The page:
The development and propagation of liquid water content (LWC) in the snowpack of various snow types
This project was assigned to the student Thor Parmentier who started his Master's studies in Earth Sciences, Geophysics, in the Autumn semester 2022.
In Norway, slushflows pose a significant natural hazard. The number of slushflows is expected to increase in the next decades due to a warmer climate. Hazard prediction and early warning is therefore crucial to prevent casualties and damage to infrastructure.
Slushflows are rapid mass movements of water saturated snow. They release in low to moderate slopes (< 30°). Due to their high liquid water content, slushflows usually have a long runout, can transform into debris flows further downslope and can be highly destructive. A complex interaction between several factors is the key to triggering slushflows. Impermeable ground is a prerequisite. Porous snow structures are most prone to destabilization. Rate and duration of water supply, due to rain on snow and/or intense snowmelt, resulting from rapid air temperature increases, is crucial. However, studies so far have to a large degree been qualitative rather than quantitative.
A new operational early warning service for slushflow hazard on a regional scale has been established in Norway in the last ten years. Unlike early warning systems for floods, snow avalanches and landslides, no internationally standardised method existed for a four-level assessment of regional slushflow hazard. The Norwegian slushflow early warning is based on assessments of daily snow and hydrometeorological conditions for today and the next two days. The service has become a valuable tool for the prevention of impacts from natural hazards such as slushflows. Another benefit is that this approach can be implemented in other regions with slushflow hazard where the necessary input data are available.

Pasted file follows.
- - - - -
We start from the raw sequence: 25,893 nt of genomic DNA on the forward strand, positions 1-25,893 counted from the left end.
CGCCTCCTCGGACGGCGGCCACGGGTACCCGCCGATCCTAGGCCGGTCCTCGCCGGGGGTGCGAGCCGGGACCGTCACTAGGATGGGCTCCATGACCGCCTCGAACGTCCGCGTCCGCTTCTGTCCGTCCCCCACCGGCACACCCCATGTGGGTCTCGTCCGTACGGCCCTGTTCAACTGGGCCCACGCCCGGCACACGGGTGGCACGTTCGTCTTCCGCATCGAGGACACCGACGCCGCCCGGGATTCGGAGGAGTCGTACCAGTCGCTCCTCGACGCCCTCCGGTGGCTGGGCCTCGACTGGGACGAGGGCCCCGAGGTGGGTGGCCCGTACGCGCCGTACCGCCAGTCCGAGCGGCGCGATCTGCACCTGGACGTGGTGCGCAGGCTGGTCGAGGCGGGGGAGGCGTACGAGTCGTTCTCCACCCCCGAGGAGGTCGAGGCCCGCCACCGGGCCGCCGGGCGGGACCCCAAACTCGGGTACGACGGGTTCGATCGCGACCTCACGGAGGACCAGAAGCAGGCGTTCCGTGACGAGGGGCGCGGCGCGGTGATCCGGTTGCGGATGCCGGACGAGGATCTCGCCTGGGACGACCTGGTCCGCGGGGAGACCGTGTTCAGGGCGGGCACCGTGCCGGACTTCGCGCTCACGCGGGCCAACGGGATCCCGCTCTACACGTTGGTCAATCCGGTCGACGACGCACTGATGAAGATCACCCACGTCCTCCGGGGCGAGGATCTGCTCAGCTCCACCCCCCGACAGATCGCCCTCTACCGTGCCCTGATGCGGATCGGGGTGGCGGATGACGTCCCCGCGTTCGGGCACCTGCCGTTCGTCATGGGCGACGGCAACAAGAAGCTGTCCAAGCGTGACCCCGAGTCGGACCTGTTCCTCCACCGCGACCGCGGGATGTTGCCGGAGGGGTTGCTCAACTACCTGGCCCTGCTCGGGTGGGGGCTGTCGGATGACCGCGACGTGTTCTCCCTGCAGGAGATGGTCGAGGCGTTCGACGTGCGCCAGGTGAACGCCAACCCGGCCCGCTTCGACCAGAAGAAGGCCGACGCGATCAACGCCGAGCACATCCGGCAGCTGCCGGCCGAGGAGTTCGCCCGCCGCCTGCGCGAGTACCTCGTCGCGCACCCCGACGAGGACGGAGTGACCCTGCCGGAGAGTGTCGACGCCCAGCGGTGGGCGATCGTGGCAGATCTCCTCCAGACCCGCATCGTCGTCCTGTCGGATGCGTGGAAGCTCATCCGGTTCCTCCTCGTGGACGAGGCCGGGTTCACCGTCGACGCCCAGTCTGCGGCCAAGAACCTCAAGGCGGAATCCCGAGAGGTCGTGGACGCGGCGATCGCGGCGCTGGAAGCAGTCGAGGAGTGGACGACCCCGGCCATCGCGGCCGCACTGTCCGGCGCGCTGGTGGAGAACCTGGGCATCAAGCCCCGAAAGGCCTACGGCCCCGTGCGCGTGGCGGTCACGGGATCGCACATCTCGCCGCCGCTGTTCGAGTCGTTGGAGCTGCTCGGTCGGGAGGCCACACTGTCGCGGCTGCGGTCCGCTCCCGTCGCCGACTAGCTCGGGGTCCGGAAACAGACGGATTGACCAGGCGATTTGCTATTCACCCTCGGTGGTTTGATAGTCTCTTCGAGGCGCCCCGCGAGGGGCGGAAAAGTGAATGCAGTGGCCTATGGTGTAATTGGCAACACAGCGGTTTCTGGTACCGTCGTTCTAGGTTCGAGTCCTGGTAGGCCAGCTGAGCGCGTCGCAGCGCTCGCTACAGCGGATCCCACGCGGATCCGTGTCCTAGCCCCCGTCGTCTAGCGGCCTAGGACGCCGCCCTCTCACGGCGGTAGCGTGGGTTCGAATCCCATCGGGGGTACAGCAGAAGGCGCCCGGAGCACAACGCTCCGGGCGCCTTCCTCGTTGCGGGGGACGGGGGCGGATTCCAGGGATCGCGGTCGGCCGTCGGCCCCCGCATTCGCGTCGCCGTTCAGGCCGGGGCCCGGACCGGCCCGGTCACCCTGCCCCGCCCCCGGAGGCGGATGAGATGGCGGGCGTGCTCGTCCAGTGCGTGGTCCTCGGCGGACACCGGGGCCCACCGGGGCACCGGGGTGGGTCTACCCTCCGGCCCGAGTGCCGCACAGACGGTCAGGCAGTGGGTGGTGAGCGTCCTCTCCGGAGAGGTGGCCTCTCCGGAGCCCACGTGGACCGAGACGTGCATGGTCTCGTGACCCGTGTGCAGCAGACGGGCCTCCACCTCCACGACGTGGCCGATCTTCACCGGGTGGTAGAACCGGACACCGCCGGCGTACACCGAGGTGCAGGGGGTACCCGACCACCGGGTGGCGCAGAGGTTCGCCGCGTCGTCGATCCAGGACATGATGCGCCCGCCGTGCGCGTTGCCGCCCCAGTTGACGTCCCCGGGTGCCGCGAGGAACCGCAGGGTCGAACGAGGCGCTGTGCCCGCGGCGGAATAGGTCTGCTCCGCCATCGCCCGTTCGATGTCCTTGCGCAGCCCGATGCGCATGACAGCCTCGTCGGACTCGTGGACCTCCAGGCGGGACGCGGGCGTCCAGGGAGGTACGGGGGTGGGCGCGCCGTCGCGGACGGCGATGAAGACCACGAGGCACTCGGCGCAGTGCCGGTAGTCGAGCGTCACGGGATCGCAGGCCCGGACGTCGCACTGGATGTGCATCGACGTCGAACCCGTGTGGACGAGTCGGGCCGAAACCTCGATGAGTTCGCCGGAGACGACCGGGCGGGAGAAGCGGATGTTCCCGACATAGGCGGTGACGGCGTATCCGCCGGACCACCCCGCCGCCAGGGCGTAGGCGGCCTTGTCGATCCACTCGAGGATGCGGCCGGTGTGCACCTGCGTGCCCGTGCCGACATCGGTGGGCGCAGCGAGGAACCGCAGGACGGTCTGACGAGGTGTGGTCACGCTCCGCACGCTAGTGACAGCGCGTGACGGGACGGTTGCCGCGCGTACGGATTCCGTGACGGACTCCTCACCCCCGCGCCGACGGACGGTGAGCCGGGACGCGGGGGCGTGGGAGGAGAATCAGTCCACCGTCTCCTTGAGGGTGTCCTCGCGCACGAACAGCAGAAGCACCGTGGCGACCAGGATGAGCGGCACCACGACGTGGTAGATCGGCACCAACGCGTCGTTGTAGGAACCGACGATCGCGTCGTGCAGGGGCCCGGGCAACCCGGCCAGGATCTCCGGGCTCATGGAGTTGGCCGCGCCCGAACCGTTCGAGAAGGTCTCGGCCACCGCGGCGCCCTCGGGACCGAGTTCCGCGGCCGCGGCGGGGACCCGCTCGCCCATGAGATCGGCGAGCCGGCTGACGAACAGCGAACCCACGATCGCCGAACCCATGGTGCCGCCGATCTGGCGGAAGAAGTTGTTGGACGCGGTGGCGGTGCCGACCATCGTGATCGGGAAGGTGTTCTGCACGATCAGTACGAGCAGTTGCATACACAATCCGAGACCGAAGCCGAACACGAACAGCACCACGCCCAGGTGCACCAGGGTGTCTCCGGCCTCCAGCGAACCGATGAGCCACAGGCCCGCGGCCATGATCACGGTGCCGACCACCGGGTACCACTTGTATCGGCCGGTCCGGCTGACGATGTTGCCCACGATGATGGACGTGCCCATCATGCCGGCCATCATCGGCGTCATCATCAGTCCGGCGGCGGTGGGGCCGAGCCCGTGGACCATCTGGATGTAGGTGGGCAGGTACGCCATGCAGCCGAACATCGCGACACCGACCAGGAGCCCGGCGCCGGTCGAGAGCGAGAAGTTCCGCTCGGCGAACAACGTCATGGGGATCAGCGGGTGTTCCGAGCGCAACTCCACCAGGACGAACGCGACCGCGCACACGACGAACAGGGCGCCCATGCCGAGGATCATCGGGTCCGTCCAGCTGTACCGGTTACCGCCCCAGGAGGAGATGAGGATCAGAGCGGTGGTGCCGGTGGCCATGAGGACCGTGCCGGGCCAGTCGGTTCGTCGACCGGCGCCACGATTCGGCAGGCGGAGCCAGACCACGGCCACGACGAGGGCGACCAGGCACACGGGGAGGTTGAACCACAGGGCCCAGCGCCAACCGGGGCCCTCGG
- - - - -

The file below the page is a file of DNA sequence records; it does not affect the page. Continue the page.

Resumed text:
To improve the accuracy, more knowledge on the behaviour of liquid water content in different snow types and snow depths is needed. The goal of this study is therefore to acquire quantitative data as input for the improvement of the slushflow early warning.
- How do the water supply amount and intensity influence the propagation and development of LWC in the snowpack?
- Accuracy and compliance between different LWC sensors
- Possible additional question: How well are the modelled grid values in Xgeo reflected in the local measurements?
Relevant locations: flat or very gently sloping areas (allowing some sites close to infrastructure) determined by different snow types. Traditional snow profile measurements and additional LWC measurement using LWC sensors: SLF Snow Fork (and hopefully DeTISS from Denoth, delivery date for that instrument is not yet confirmed). Can be combined with use of GIS to explore the representation of 1x1 km2 grids provided in Xgeo and in situ measurements.
- Own collection of data in field
- NVE has collected some LWC-data that could be used as well.
Proposed course plan during the master's degree (60 ECTS):
GEOV226 Field and Lavratory Course in Quaternary Geology
GEOV324 Polar Paleoclimate
GEOV302 Data Analysis in Earth Science
GEOV316 Practical Skills in Remote Sensing and Spatial Analysis
GEOV328 IceFinse – Arctic Climate Research and Fieldwork
Supplementary LWC-data can be provided by NVE
Field, lab and analysis
Collection of LWC data in the field. Field work is expected to amount to ~45 days in total.